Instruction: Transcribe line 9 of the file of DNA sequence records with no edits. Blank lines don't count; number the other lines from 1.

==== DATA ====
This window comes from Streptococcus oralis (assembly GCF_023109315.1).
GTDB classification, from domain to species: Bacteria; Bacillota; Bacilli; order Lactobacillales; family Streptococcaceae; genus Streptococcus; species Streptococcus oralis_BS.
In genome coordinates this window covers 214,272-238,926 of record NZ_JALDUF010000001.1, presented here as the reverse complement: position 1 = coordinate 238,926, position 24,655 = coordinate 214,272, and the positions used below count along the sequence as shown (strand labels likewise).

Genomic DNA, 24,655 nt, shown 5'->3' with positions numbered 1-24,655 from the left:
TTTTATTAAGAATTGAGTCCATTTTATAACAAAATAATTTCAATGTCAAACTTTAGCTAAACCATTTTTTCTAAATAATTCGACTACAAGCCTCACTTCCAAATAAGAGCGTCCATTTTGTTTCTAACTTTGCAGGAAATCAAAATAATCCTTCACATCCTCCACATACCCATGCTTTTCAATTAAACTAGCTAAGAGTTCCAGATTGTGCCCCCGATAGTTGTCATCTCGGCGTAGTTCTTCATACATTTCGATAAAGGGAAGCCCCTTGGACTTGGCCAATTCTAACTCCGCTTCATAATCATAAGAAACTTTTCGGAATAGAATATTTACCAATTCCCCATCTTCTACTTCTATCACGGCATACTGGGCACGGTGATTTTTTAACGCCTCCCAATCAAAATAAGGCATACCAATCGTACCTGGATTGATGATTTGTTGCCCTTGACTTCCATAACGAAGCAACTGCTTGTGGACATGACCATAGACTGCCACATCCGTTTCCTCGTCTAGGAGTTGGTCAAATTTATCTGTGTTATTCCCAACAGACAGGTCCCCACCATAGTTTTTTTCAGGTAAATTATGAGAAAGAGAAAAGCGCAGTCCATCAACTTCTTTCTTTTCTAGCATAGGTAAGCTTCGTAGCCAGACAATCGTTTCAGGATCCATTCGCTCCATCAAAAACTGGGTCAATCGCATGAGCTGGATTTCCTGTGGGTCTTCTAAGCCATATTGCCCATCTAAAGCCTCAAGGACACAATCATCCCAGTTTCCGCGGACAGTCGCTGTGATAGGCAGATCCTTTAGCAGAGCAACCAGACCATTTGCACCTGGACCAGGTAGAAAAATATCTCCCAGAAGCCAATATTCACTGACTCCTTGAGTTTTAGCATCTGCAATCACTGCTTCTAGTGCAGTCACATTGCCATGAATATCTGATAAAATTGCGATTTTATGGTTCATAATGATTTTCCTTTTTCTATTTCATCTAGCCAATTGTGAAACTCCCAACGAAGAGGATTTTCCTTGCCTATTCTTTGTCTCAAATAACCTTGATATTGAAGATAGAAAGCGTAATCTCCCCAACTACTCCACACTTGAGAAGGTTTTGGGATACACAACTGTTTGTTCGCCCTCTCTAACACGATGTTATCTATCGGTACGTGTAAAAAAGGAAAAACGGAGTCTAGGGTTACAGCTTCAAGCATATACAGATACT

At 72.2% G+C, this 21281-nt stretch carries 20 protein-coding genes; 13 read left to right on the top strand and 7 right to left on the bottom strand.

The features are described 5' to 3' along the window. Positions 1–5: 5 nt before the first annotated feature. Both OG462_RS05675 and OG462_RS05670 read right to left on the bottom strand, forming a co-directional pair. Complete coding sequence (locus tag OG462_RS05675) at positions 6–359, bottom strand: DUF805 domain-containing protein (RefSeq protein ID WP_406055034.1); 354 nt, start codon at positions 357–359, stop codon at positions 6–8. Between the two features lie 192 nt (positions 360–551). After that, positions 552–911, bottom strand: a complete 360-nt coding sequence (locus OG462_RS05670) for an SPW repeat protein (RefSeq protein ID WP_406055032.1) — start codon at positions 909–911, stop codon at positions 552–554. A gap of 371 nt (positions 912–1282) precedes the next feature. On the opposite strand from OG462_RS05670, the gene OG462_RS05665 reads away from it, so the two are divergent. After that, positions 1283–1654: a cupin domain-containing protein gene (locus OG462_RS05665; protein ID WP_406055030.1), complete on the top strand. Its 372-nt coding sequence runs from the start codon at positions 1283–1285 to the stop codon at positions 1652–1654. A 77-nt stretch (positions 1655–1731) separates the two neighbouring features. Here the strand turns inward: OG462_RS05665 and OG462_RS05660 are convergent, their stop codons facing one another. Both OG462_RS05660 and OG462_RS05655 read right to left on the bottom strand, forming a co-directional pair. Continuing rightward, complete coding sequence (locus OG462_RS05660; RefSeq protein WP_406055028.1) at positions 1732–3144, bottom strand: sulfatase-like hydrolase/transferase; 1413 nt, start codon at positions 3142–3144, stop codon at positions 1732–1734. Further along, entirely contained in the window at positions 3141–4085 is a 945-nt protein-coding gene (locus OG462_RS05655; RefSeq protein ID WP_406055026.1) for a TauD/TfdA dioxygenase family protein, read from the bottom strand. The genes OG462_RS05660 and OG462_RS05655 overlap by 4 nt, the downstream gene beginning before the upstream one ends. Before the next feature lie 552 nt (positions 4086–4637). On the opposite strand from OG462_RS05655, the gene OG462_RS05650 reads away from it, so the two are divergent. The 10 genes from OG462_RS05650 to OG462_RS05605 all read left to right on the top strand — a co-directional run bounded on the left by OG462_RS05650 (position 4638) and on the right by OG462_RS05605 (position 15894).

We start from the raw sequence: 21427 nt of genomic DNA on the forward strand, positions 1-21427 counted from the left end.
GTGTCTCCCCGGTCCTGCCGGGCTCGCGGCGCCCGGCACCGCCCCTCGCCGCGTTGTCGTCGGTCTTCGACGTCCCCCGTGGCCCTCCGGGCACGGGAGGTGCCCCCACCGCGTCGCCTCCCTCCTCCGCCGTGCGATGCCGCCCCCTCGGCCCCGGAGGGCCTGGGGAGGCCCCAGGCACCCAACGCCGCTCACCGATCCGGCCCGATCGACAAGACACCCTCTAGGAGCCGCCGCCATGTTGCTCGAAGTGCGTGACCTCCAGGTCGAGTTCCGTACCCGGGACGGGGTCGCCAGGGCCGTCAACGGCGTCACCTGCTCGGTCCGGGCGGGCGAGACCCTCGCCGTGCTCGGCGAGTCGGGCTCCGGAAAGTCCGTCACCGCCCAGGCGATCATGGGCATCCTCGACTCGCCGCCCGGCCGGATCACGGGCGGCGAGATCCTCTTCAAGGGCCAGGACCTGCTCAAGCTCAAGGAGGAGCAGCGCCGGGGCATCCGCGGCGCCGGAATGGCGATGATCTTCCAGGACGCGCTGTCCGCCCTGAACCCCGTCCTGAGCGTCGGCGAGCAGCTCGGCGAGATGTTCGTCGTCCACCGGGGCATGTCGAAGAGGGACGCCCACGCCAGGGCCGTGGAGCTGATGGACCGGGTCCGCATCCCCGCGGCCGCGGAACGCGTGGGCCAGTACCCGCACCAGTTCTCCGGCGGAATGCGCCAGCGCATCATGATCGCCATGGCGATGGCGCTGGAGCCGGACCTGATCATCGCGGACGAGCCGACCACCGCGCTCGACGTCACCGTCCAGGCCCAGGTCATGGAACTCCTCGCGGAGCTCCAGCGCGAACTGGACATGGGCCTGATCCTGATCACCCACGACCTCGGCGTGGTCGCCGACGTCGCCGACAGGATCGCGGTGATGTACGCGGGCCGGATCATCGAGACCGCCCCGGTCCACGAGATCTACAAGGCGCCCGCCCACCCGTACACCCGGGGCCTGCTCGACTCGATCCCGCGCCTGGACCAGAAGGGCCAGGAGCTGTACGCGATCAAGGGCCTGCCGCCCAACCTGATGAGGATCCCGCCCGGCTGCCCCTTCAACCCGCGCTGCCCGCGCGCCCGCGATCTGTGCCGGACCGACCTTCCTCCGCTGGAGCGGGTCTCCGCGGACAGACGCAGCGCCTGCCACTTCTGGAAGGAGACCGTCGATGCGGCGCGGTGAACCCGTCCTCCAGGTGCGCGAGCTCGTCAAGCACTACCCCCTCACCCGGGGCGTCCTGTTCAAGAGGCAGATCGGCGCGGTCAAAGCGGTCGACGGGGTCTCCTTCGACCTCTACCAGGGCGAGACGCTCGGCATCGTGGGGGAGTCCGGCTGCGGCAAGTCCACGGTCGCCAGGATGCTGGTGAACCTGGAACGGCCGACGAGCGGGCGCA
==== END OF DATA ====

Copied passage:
GTGTCTCCCCGGTCCTGCCGGGCTCGCGGCGCCCGGCACCGCCCCTCGCCGCGTTGTCGTCGGTCTTCGACGTCCCCCGTGGCCCTCCGGGCACGGGAGGTGCCCCCACCGCGTCGCCTCCCTCCTCCGCCGTGCGATGCCGCCCCCTCGGCCCCGGAGGGCCTGGGGAGGCCCCAGGCACCCAACGCCGCTCACCGATCCGGCCCGATCGACAAGACACCCTCTAGGAGCCGCCGCCATGTTGCTCGAAGTGCGTGACCTCCAGGTCGAGTTCCGTACCCGGGACGGGGTCGCCAGGGCCGTCAACGGCGTCACCTGCTCGGTCCGGGCGGGCGAGACCCTCGCCGTGCTCGGCGAGTCGGGCTCCGGAAAGTCCGTCACCGCCCAGGCGATCATGGGCATCCTCGACTCGCCGCCCGGCCGGATCACGGGCGGCGAGATCCTCTTCAAGGGCCAGGACCTGCTCAAGCTCAAGGAGGAGCAGCGCCGGGGCATCCGCGGCGCCGGAATGGCGATGATCTTCCAGGACGCGCTGTCCGCCCTGAACCCCGTCCTGAGCGTCGGCGAGCAGCTCGGCGAGATGTTCGTCGTCCACCGGGGCATGTCGAAGAGGGACGCCCACGCCAGGGCCGTGGAGCTGATGGACCGGGTCCGCATCCCCGCGGCCGCGGAACGCGTGGGCCAGTACCCGCACCAGTTCTCCGGCGGAATGCGCCAGCGCATCATGATCGCCATGGCGATGGCGCTGGAGCCGGACCTGATCATCGCGGACGAGCCGACCACCGCGCTCGACGTCACCGTCCAGGCCCAGGTCATGGAACTCCTCGCGGAGCTCCAGCGCGAACTGGACATGGGCCTGATCCTGATCACCCACGACCTCGGCGTGGTCGCCGACGTCGCCGACAGGATCGCGGTGATGTACGCGGGCCGGATCATCGAGACCGCCCCGGTCCACGAGATCTACAAGGCGCCCGCCCACCCGTACACCCGGGGCCTGCTCGACTCGATCCCGCGCCTGGACCAGAAGGGCCAGGAGCTGTACGCGATCAAGGGCCTGCCGCCCAACCTGATGAGGATCCCGCCCGGCTGCCCCTTCAACCCGCGCTGCCCGCGCGCCCGCGATCTGTGCCGGACCGACCTTCCTCCGCTGGAGCGGGTCTCCGCGGACAGACGCAGCGCCTGCCACTTCTGGAAGGAGACCGTCGATGCGGCGCGGTGAACCCGTCCTCCAGGTGCGCGAGCTCGTCAAGCACTACCCCCTCACCCGGGGCGTCCTGTTCAAGAGGCAGATCGGCGCGGTCAAAGCGGTCGACGGGGTCTCCTTCGACCTCTACCAGGGCGAGACGCTCGGCATCGTGGGGGAGTCCGGCTGCGGCAAGTCCACGGTCGCCAGGATGCTGGTGAACCTGGAACGGCCGACGAGCGGGCGCA